This did not exhaust the caps’ inexhaustible uses. There were these solid lead grenades in the shape of badminton shuttlecocks. The tip was heavy and separated from the body which opened up enough space for one cap. You stuck the cap in, slid the body back down, and whipped the grenade into the air. When it came down the shaft would whack against the tip and explode the cap. POP!
You had to throw them real hard to get them to pop against a fleshy body. But practice makes perfect. This was when trauma surgery became a distinct field, the other branches being overwhelmed with casualties of neighborhood wars.
This still wasn’t the end of the caps’ great glories! The bravest would put a roll between thumb and forefinger and scrape their thumbnail across a cap. With just the right English—SNAP! BURN! This is the origin, incidentally, of the word forefinger, which was originally spelled fourfinger.
Then there were the monkey bars. A tangle of metal pipe soaring into the sky, with impossible twists and turns. The idea was to climb this structure and discover new and interesting ways of hanging on with minimum contact. We played tag on them. Just one slip was doom, the body falling down through the maze, the bars wreaking their horrors. Historians tell us Thomas Mayne Reid got his idea for The Headless Horseman by watching recess at his local kindergarten.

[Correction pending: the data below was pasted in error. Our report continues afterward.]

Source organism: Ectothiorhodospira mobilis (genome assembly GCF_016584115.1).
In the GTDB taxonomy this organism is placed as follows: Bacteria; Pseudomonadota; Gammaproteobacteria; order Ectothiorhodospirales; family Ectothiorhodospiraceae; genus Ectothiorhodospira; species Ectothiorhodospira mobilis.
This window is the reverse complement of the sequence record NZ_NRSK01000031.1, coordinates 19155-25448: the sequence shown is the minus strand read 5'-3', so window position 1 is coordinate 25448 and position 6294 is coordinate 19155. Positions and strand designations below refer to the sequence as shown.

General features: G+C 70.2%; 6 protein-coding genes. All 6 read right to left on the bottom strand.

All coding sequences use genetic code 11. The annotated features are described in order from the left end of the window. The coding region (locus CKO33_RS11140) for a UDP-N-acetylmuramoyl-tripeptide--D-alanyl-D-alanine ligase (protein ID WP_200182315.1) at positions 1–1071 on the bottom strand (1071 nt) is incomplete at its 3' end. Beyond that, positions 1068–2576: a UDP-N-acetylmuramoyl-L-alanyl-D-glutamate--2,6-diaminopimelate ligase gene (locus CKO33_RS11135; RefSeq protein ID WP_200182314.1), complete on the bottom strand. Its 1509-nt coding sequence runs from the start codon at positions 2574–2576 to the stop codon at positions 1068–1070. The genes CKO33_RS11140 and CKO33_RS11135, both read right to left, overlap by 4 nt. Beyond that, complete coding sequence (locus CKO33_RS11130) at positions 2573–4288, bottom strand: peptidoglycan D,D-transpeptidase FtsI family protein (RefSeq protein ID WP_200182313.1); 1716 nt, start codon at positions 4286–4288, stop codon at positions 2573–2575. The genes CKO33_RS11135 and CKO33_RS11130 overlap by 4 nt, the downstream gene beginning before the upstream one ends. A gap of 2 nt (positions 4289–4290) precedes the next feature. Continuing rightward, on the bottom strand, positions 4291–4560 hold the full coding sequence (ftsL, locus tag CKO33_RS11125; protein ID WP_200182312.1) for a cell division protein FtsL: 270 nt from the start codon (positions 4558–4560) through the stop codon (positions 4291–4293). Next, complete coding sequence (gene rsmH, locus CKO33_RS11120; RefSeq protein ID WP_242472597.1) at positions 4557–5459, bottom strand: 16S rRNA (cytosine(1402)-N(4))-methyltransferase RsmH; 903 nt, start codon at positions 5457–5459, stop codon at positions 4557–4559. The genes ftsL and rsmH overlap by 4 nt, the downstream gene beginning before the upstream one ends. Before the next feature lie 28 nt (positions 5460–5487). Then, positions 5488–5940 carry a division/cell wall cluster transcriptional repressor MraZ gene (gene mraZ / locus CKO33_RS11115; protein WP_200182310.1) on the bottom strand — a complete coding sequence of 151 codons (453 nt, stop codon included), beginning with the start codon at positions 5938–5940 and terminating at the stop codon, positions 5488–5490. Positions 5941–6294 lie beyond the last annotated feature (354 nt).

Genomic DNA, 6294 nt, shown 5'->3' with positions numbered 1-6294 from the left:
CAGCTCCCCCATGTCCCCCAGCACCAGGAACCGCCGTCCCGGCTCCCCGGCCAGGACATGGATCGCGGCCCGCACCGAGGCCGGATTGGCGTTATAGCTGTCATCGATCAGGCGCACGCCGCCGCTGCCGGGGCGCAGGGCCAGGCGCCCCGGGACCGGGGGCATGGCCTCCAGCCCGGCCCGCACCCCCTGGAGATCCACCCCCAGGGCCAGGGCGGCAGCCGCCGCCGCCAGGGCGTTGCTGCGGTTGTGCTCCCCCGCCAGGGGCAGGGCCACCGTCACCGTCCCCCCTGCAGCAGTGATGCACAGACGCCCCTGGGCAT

We’d line little plastic green army men up and wage war. Bombs were simulated with rocks. Machine gun fire with BB or pellet guns, though the odd slingshot was not unheard of. These wars were in the vein of other conflicts of the Twentieth Century: they were brutal, devastating, and total. No soldier was ever left standing. Psychologists are still dealing with the after effects, most of the kids who played this having become serial killers or terrorists.
Don’t get me started on the fireworks. Ah! Fireworks! The smell of seared flesh, the rending of limbs, the choking fumes. But the glorious colors and explosions! The trick in throwing a bottle rocket was to wait until the flame had just about hit the rocket fuel so that you had enough time to arch back and sling it forward. This gave it extra impetus so that it really stung when it hit your victim. Throw it too early and the shot into the ground; too late, and you had a handful of flame.